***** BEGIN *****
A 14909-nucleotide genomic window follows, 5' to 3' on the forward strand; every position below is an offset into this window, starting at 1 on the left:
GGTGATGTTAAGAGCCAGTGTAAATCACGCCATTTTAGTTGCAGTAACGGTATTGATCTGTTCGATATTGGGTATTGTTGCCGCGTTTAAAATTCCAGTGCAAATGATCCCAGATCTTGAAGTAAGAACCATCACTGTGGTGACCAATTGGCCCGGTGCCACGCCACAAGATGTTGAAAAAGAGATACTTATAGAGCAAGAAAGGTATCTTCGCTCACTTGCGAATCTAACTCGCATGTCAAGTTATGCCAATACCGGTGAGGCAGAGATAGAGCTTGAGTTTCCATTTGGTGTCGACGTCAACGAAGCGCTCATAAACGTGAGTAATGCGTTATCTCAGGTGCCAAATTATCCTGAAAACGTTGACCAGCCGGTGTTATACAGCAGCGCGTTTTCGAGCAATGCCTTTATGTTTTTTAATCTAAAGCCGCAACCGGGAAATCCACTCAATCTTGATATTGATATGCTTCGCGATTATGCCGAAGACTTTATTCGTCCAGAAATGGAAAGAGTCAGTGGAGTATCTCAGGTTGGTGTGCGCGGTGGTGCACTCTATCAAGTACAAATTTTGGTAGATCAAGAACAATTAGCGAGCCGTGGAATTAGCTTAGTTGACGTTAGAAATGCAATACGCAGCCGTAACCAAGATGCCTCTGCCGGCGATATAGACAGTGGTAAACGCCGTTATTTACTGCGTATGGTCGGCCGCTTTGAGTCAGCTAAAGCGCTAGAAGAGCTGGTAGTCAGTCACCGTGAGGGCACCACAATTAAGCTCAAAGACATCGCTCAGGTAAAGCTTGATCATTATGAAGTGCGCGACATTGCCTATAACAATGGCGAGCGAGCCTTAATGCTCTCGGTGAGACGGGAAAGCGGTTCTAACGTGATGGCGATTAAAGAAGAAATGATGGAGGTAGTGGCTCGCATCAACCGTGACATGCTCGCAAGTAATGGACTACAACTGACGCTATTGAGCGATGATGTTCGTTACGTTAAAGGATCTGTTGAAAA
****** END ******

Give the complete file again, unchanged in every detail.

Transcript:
A 14909-nucleotide genomic window follows, 5' to 3' on the forward strand; every position below is an offset into this window, starting at 1 on the left:
GGTGATGTTAAGAGCCAGTGTAAATCACGCCATTTTAGTTGCAGTAACGGTATTGATCTGTTCGATATTGGGTATTGTTGCCGCGTTTAAAATTCCAGTGCAAATGATCCCAGATCTTGAAGTAAGAACCATCACTGTGGTGACCAATTGGCCCGGTGCCACGCCACAAGATGTTGAAAAAGAGATACTTATAGAGCAAGAAAGGTATCTTCGCTCACTTGCGAATCTAACTCGCATGTCAAGTTATGCCAATACCGGTGAGGCAGAGATAGAGCTTGAGTTTCCATTTGGTGTCGACGTCAACGAAGCGCTCATAAACGTGAGTAATGCGTTATCTCAGGTGCCAAATTATCCTGAAAACGTTGACCAGCCGGTGTTATACAGCAGCGCGTTTTCGAGCAATGCCTTTATGTTTTTTAATCTAAAGCCGCAACCGGGAAATCCACTCAATCTTGATATTGATATGCTTCGCGATTATGCCGAAGACTTTATTCGTCCAGAAATGGAAAGAGTCAGTGGAGTATCTCAGGTTGGTGTGCGCGGTGGTGCACTCTATCAAGTACAAATTTTGGTAGATCAAGAACAATTAGCGAGCCGTGGAATTAGCTTAGTTGACGTTAGAAATGCAATACGCAGCCGTAACCAAGATGCCTCTGCCGGCGATATAGACAGTGGTAAACGCCGTTATTTACTGCGTATGGTCGGCCGCTTTGAGTCAGCTAAAGCGCTAGAAGAGCTGGTAGTCAGTCACCGTGAGGGCACCACAATTAAGCTCAAAGACATCGCTCAGGTAAAGCTTGATCATTATGAAGTGCGCGACATTGCCTATAACAATGGCGAGCGAGCCTTAATGCTCTCGGTGAGACGGGAAAGCGGTTCTAACGTGATGGCGATTAAAGAAGAAATGATGGAGGTAGTGGCTCGCATCAACCGTGACATGCTCGCAAGTAATGGACTACAACTGACGCTATTGAGCGATGATGTTCGTTACGTTAAAGGATCTGTTGAAAA